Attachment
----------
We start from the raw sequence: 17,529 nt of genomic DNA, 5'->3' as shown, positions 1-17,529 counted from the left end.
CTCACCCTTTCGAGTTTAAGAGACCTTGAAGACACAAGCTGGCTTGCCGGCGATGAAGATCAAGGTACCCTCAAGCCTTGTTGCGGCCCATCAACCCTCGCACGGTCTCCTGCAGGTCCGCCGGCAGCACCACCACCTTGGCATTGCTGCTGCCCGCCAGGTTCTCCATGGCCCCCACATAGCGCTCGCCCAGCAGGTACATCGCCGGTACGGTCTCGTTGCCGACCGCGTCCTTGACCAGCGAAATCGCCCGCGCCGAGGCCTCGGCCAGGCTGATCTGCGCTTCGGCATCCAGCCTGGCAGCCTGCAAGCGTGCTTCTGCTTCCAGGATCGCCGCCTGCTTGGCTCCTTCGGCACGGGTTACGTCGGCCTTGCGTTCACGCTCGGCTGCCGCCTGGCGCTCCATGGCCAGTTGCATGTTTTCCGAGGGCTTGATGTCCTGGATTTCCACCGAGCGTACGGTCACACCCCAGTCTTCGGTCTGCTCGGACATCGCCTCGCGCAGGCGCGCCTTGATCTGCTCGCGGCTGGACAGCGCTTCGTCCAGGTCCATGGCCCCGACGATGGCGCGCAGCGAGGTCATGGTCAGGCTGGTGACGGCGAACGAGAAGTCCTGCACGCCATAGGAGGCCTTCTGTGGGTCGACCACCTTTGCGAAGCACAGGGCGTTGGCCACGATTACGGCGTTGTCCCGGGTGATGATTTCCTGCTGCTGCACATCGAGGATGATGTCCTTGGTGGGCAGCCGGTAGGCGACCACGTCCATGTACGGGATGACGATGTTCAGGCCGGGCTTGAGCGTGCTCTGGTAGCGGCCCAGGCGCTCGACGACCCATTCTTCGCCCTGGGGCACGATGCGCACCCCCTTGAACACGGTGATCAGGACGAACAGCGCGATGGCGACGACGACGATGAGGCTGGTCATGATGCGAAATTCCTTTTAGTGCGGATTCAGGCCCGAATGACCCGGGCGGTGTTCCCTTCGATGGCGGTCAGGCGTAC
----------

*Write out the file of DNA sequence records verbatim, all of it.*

We start from the raw sequence: 17,529 nt of genomic DNA, 5'->3' as shown, positions 1-17,529 counted from the left end.
CTCACCCTTTCGAGTTTAAGAGACCTTGAAGACACAAGCTGGCTTGCCGGCGATGAAGATCAAGGTACCCTCAAGCCTTGTTGCGGCCCATCAACCCTCGCACGGTCTCCTGCAGGTCCGCCGGCAGCACCACCACCTTGGCATTGCTGCTGCCCGCCAGGTTCTCCATGGCCCCCACATAGCGCTCGCCCAGCAGGTACATCGCCGGTACGGTCTCGTTGCCGACCGCGTCCTTGACCAGCGAAATCGCCCGCGCCGAGGCCTCGGCCAGGCTGATCTGCGCTTCGGCATCCAGCCTGGCAGCCTGCAAGCGTGCTTCTGCTTCCAGGATCGCCGCCTGCTTGGCTCCTTCGGCACGGGTTACGTCGGCCTTGCGTTCACGCTCGGCTGCCGCCTGGCGCTCCATGGCCAGTTGCATGTTTTCCGAGGGCTTGATGTCCTGGATTTCCACCGAGCGTACGGTCACACCCCAGTCTTCGGTCTGCTCGGACATCGCCTCGCGCAGGCGCGCCTTGATCTGCTCGCGGCTGGACAGCGCTTCGTCCAGGTCCATGGCCCCGACGATGGCGCGCAGCGAGGTCATGGTCAGGCTGGTGACGGCGAACGAGAAGTCCTGCACGCCATAGGAGGCCTTCTGTGGGTCGACCACCTTTGCGAAGCACAGGGCGTTGGCCACGATTACGGCGTTGTCCCGGGTGATGATTTCCTGCTGCTGCACATCGAGGATGATGTCCTTGGTGGGCAGCCGGTAGGCGACCACGTCCATGTACGGGATGACGATGTTCAGGCCGGGCTTGAGCGTGCTCTGGTAGCGGCCCAGGCGCTCGACGACCCATTCTTCGCCCTGGGGCACGATGCGCACCCCCTTGAACACGGTGATCAGGACGAACAGCGCGATGGCGACGACGACGATGAGGCTGGTCATGATGCGAAATTCCTTTTAGTGCGGATTCAGGCCCGAATGACCCGGGCGGTGTTCCCTTCGATGGCGGTCAGGCGTAC